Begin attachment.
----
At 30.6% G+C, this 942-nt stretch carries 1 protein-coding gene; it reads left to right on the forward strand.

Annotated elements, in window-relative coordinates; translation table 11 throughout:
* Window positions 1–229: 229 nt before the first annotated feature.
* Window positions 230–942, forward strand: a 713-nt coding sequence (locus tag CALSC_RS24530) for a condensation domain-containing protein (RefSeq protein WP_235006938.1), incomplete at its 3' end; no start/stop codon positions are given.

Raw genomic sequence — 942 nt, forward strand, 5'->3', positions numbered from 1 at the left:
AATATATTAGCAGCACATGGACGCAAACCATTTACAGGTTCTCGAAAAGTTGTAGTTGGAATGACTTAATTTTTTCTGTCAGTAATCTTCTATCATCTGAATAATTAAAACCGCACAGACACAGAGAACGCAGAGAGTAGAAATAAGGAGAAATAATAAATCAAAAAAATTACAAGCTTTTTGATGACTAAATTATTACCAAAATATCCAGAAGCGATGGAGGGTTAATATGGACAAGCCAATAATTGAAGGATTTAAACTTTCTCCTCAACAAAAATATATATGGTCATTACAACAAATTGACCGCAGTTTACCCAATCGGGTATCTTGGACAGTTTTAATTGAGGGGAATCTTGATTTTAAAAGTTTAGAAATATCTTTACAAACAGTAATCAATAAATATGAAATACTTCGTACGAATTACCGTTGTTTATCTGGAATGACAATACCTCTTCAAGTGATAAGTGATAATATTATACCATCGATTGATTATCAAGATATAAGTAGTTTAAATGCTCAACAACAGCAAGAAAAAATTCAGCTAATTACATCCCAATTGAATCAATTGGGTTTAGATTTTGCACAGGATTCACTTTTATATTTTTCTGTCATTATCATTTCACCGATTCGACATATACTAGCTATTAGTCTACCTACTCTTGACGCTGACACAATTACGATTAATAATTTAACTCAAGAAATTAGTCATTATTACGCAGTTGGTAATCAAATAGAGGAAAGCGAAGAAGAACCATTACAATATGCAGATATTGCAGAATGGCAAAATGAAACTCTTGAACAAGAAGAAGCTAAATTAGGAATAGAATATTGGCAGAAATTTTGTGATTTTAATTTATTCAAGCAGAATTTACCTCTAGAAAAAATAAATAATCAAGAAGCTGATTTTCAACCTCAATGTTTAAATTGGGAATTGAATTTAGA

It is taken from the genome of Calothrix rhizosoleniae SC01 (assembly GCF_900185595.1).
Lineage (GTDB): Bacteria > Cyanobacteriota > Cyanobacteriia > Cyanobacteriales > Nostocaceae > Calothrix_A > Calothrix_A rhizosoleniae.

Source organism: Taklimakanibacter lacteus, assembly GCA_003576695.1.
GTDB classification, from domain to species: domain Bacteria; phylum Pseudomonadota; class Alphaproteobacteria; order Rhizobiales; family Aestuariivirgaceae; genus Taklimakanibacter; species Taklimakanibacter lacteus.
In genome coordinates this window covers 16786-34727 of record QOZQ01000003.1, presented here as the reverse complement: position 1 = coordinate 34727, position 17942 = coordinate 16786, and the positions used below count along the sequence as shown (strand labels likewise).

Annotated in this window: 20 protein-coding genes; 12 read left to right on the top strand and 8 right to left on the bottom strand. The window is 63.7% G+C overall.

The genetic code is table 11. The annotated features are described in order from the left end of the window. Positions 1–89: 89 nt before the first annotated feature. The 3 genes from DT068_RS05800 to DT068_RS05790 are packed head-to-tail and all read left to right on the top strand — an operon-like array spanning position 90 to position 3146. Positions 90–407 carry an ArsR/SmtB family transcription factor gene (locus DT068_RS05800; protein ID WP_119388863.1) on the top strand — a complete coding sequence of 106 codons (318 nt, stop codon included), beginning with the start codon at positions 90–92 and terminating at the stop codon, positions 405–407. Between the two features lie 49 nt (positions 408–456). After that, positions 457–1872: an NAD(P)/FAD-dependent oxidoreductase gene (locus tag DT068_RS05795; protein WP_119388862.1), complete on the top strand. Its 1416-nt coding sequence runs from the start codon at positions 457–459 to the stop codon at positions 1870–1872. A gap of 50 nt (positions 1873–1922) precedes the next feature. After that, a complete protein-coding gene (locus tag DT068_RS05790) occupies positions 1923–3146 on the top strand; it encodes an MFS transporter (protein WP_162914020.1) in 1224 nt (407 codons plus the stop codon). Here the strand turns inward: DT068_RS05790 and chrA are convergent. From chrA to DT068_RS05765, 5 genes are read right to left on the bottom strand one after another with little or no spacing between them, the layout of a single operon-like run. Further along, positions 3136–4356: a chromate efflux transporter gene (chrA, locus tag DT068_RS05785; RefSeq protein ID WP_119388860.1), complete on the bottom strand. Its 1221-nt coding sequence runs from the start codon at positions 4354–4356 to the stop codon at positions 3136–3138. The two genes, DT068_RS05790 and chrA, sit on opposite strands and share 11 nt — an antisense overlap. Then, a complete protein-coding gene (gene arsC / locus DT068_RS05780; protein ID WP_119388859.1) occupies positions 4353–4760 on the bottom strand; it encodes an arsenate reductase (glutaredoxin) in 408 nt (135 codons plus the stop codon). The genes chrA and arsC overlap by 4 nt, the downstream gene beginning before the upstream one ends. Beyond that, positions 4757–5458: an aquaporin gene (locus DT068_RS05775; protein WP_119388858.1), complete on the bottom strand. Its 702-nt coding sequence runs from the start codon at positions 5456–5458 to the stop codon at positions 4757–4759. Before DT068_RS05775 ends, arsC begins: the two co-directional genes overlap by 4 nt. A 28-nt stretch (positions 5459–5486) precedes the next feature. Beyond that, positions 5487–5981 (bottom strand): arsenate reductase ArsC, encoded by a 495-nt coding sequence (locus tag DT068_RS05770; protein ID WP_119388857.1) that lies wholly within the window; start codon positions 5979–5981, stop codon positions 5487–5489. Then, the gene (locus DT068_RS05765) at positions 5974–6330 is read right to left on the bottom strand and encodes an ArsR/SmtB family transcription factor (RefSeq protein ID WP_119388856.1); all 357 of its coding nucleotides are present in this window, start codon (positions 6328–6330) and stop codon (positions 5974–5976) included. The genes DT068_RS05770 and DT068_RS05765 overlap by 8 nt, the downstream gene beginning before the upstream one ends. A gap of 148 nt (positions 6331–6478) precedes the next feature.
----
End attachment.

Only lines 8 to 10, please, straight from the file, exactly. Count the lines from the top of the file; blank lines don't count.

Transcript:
Lineage (GTDB): Bacteria > Cyanobacteriota > Cyanobacteriia > Cyanobacteriales > Nostocaceae > Calothrix_A > Calothrix_A rhizosoleniae.

Source organism: Taklimakanibacter lacteus, assembly GCA_003576695.1.
GTDB classification, from domain to species: domain Bacteria; phylum Pseudomonadota; class Alphaproteobacteria; order Rhizobiales; family Aestuariivirgaceae; genus Taklimakanibacter; species Taklimakanibacter lacteus.